Fuel Efficiency is as American as Apple Pie and Baseball
Save Our Environment Action Fund launches a multi-platform, multi-state campaign today highlighting the Environmental Protection Agency and Department of Transportation’s pending fuel efficiency and carbon pollution standards for cars and small trucks.
The campaign includes a six figure multi-state (Michigan, New Hampshire, New Mexico, North Carolina, and Wisconsin) online ad buy, a first-of-its kind Twitter advocacy campaign, a radio tour and one of the largest teletown halls in history. Watch the ad below and see why the family dog is the only one who opposes the pending standards:
The campaign will be using a promoted Twitter trend and promoted tweets for 24 hours on Sunday, encouraging people to tweet using the #Fuel4Change hashtag to talk about the new standards. This is the first time an advocacy organization has used Twitter in this manner to educate people about an issue and drive people to participate in the online conversation.
“Combined with the first phase, this effort is the largest action to tackle climate change in history, and we want to spread the great news to every corner of the country,” said Mike Town of Save Our Environment Action Fund. “This is about putting more money in consumers’ pockets from the first day they buy a car, creating hundreds of thousands of American jobs, and reducing more than 2 billion metric tons of pollution. We all win when consumers, job-seekers and our environment come out on top.”
Under the new standards, all passenger vehicles on average will get the equivalent of 54.5 mpg by 2025—which means more gas in the tank and more money in the bank for U.S. consumers. This improvement will mean immediate savings from the time consumers buy a car, totaling more than $8,000 over the life of a single vehicle. Moreover, the standards will create more than 570,000 American jobs, reduce oil imports, and curb climate disrupting pollution.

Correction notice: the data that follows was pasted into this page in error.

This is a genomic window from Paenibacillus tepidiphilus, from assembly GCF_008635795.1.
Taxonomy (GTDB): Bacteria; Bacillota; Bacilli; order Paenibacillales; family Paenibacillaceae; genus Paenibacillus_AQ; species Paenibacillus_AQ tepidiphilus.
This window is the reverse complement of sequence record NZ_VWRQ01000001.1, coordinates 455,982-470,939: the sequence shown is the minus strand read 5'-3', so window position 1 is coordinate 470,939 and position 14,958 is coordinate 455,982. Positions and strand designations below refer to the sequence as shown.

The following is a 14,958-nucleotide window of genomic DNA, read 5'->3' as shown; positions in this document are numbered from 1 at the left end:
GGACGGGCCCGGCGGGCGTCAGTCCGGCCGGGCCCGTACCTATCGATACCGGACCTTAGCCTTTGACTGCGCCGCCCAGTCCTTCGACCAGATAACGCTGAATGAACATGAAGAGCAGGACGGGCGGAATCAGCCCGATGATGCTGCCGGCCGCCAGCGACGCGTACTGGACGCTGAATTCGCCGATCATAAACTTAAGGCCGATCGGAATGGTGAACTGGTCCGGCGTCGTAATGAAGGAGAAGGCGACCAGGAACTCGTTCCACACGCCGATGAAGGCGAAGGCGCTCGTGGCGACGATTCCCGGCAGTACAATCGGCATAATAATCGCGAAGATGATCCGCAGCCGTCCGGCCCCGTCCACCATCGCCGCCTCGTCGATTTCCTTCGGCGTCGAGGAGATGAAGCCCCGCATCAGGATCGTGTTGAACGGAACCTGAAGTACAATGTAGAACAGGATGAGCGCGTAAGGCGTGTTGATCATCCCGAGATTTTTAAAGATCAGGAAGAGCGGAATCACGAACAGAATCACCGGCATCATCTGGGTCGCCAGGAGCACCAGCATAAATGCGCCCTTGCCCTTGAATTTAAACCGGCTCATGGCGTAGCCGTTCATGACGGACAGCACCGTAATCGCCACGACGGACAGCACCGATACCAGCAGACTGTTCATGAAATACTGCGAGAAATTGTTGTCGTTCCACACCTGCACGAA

“The administration deserves huge credit for providing the country’s consumers real solutions to high prices at the pump. Consumers can thank this effort for cutting future gas bills in half and keeping more money in the bank,” said Town. “By helping to break our dependency on foreign oil, fuel efficiency is as American as apple pie and baseball.”
The new fuel efficiency and greenhouse gas standards will:
• Double the average fuel efficiency of new vehicles and cut carbon pollution from new vehicles in half by 2025
• Save the average consumer an estimated $8,000 in fuel savings over the lifetime of a new vehicle
• Save Americans $140 billion in 2030 alone
• Create up to 570,000 jobs by 2030
• Reduce more than 2 billion metric tons of pollution over the life of the 2017-2025 vehicles
Save Our Environment Action Fund is a coalition of some of the nation’s most powerful environmental organizations focused on reversing climate disruption, reducing pollution and creating a clean energy future for America.
At first glance, you wouldn't think avocados and almonds could harm bees; but a closer look at how these popular crops are produced reveals their potentially detrimental effect on pollinators.